Craig H then showed up at my request, to educate me on proper adjustment of the clutch cable.  I'd felt it was in need of adjustment lately and I was right.  Craig found mine a bit loose and walked me through the procedure.  The key is making sure there's just a tiny bit of play both at the clutch lever and the clutch actuating lever.  NOTE: The below instructions are for my reference, I try to be accurate but as the saying goes: "Your mileage WILL vary".  Check your motorcycle's manual, do some research.  I sure am not the guy one should base wrenching procedures off of.

Doing your adjustments solely at the clutch lever on the handle bar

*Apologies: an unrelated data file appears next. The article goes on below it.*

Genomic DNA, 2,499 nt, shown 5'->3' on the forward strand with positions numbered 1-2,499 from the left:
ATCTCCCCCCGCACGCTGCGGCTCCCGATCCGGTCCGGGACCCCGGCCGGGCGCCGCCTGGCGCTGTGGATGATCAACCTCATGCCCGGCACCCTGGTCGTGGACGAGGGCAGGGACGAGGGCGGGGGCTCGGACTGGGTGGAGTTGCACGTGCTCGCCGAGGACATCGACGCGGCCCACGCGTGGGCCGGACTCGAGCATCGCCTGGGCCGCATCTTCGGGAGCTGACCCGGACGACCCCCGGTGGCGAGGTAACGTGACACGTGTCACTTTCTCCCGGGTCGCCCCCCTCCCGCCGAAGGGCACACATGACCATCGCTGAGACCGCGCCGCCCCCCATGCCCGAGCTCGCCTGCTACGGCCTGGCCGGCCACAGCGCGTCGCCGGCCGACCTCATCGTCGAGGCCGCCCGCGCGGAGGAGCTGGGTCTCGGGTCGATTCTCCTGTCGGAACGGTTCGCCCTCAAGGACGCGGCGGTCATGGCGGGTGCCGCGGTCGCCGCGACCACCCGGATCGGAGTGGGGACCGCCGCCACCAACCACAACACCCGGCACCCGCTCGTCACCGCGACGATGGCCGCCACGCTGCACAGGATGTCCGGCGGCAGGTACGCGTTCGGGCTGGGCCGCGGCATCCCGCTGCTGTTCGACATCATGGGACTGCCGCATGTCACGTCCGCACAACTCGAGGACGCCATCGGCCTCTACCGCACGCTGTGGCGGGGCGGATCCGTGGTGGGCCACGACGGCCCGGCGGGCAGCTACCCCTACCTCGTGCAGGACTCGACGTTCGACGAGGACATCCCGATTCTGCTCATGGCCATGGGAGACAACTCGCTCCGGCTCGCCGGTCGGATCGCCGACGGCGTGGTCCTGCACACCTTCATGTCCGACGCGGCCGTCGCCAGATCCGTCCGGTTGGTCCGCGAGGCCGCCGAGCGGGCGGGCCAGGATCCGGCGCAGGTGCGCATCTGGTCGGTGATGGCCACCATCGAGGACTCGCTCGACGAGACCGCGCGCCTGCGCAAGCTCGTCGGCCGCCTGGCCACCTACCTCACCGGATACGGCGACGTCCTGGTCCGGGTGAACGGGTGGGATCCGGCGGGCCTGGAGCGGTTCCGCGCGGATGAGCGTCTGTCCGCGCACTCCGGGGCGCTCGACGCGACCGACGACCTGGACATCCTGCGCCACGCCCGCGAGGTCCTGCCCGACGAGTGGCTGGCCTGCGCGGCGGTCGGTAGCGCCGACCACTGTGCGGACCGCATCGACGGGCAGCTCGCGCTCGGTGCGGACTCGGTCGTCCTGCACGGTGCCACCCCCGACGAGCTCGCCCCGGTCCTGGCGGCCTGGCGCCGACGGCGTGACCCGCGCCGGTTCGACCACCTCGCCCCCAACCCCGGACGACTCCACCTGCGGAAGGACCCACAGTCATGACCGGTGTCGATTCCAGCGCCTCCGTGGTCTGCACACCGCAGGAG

tighten/loosen things till you have a very slight forward/backward motion 
while grasping the end of the clutch actuating lever above.
(Note: when you pull oh so slightly on the clutch lever, this motion should dissappear)
This slack prevents you "riding the clutch" and damaging it.

Top down view of the clutch lever at handle bar:
Back off the locking screw, and use the knurled knob to tighten/loosen
the slack on the clutch cable.  The end of the cable should be "seated"
into the knurled knob after a couple of pumps of the clutch lever after making adjustments.
(if the silver end cap of the cable remains out, the cable is still loose)

I'd mentioned in the first photo that you needed a bit of forward/backward motion
on the clutch actuating lever.  This translates to the slight gap you see above
between the lever and the clutch lever assembly.  Ensure you have this gap!
It's not a very large gap but this way you know you're clutch cable is not too tight and you're
not riding with the clutch lever "engaged".  When you pull slightly on the lever, your